It’s hard to fault Nokia for the good work that has been put into the Lumia 800.
With a unibody polycarbonate shell, an AMOLED display and an eight-megapixel Carl-Zeiss lens, Nokia’s comeback phone is up against the top smartphones in the market, such as the iPhone 4S and Samsung Galaxy SII.
I’ve been using the Lumia 800 for over a week now and the one thing that impresses me most is its curved Gorilla glass display that’s nearly flushed with the edges. Its 3.7-inch screen, which displays images with vibrant colors and deep blacks, is comparable to the iPhone’s Retina display.
The Lumia 800’s auto-focus camera takes good-looking pictures, though I had trouble focusing on nearby subjects. While you can snap photos quickly, there were times when the camera clicked before an object was in focus.
The camera also sports 3x digital zoom for zooming in on objects from a distance, but your photos could turn out to be a tad grainier than usual.
Folks who take self-portraits may be disappointed as the Lumia 800 does not sport a front-facing camera. You’ll have to wait for the Lumia 900 if a front-facing camera is top on your smartphone feature list.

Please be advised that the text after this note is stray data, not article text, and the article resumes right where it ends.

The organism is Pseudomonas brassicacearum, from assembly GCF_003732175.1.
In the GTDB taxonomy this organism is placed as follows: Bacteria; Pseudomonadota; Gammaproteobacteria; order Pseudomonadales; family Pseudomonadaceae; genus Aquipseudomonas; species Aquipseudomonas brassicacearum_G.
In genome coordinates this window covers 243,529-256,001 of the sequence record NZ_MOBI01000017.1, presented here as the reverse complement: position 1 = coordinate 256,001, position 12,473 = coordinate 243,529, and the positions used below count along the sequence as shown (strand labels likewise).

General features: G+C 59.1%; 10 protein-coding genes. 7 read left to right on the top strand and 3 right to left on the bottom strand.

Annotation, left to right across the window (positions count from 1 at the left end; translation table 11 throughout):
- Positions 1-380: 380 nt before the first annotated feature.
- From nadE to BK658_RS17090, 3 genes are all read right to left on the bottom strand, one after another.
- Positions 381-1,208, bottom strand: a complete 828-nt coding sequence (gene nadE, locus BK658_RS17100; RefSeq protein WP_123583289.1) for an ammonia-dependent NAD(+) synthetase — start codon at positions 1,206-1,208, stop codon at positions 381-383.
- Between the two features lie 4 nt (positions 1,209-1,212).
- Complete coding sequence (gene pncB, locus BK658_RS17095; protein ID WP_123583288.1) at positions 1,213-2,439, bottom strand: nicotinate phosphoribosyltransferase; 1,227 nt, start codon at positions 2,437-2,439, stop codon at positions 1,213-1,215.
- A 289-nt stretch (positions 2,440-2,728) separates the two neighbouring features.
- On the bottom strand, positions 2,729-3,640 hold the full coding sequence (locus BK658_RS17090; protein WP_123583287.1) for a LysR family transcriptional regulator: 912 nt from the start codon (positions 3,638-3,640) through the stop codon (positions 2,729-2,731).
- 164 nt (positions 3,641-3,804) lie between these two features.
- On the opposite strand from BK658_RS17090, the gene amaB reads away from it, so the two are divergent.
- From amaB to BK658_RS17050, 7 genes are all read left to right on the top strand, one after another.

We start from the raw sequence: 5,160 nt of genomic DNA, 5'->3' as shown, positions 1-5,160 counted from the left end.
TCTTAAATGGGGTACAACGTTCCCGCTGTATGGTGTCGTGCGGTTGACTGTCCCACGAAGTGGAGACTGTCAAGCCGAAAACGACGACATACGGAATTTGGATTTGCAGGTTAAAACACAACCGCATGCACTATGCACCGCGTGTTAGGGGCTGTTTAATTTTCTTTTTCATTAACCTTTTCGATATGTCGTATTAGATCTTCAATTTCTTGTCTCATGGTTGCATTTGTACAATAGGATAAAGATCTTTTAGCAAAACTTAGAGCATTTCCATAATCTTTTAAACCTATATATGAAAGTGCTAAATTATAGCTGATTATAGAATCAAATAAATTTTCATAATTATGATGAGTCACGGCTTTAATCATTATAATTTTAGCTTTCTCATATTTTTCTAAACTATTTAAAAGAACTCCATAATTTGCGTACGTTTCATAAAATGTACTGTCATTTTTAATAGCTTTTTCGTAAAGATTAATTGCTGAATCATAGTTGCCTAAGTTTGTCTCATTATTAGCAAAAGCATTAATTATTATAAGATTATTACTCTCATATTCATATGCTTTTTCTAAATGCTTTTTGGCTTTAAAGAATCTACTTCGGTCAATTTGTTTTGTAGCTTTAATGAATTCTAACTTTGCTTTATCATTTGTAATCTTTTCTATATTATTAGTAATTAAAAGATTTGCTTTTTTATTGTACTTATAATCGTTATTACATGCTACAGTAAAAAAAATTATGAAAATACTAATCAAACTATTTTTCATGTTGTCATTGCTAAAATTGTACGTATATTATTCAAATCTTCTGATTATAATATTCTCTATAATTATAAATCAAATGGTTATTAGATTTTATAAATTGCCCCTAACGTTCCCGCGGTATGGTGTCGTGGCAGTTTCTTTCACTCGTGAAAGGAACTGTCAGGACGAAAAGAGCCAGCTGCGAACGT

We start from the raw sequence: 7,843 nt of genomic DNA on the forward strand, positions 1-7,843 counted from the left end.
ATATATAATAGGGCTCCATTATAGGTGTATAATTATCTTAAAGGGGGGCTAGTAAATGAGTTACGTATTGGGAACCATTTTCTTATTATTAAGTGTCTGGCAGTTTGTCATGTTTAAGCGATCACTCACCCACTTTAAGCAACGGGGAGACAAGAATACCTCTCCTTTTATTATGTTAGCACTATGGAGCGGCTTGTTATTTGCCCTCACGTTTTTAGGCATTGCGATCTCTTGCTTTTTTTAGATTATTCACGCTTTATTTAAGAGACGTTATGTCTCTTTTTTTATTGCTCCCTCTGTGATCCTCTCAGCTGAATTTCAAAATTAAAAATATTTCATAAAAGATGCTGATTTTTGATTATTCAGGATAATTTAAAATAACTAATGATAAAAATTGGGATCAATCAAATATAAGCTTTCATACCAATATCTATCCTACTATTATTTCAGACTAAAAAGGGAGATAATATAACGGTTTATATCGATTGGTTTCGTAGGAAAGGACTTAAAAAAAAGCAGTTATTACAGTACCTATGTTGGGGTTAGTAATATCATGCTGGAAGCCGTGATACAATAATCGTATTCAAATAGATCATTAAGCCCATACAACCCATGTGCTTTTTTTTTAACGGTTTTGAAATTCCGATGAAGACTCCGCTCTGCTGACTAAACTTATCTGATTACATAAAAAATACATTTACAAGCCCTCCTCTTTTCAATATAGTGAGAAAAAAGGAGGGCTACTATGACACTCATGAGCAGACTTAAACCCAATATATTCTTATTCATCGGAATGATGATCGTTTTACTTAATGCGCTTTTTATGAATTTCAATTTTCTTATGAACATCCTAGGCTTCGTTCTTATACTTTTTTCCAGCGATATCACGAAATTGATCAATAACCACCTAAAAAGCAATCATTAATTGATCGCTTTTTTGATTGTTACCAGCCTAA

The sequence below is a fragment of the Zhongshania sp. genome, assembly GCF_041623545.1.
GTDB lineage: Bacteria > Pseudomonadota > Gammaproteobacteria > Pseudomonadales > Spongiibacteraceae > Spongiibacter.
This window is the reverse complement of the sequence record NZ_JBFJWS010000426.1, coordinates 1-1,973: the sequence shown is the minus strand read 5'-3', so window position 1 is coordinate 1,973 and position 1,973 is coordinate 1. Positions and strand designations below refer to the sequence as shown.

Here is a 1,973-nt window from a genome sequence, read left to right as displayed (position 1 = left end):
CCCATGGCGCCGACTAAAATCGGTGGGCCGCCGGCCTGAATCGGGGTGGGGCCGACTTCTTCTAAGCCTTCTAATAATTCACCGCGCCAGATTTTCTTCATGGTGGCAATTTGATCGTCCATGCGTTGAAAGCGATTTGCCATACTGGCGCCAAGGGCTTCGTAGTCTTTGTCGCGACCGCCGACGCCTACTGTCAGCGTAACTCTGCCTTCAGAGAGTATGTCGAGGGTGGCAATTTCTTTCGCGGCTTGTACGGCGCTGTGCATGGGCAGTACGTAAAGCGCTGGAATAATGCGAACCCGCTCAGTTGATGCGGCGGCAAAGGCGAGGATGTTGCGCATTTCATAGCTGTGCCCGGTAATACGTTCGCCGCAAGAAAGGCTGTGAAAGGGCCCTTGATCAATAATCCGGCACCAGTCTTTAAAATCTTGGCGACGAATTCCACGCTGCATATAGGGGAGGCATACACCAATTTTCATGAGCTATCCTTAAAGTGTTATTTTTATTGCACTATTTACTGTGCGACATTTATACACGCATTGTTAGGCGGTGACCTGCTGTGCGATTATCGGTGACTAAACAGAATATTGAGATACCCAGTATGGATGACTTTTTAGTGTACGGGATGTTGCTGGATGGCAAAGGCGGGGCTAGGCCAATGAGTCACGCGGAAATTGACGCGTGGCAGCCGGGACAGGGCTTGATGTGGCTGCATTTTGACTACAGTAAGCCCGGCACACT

The Lumia 800’s minimalist design means the only physical buttons you’ll see are volume keys, power button and the camera shutter, which are all aligned along the left edge of the phone.
Like most smartphones, the Lumia 800 has enough power to last a day of messaging and web browsing. But when the battery is completely drained, it could take over an hour for the phone to be turned on again while plugged into the power socket. This issue has since been addressed in a recent software update.
While Nokia’s flagship device is spiffy, this isn’t enough to win over iPhone and Android users. Much has been said about the qualities of the Lumia 800’s Windows Phone 7.5 “Mango” operating system, but a rich app ecosystem is all it takes to dent the market share of rival platforms.
For now, there are still a number of apps (DBS mBanking, Pixlr-o-matic, Skype and TweetDeck, to name a few) I have on my iPhone and Android devices that aren’t available for the Window Phone platform yet.
That said, both Microsoft and Nokia are expected to rally developers to produce apps for the Windows Phone platform and this should also encourage other smartphone makers such as LG, Samsung and HTC to offer more Windows Phone devices.
According to estimates by iSuppli, Windows Phone devices are expected to account for 9 percent of total smartphone shipments this year, up from just 1.9 percent in 2011.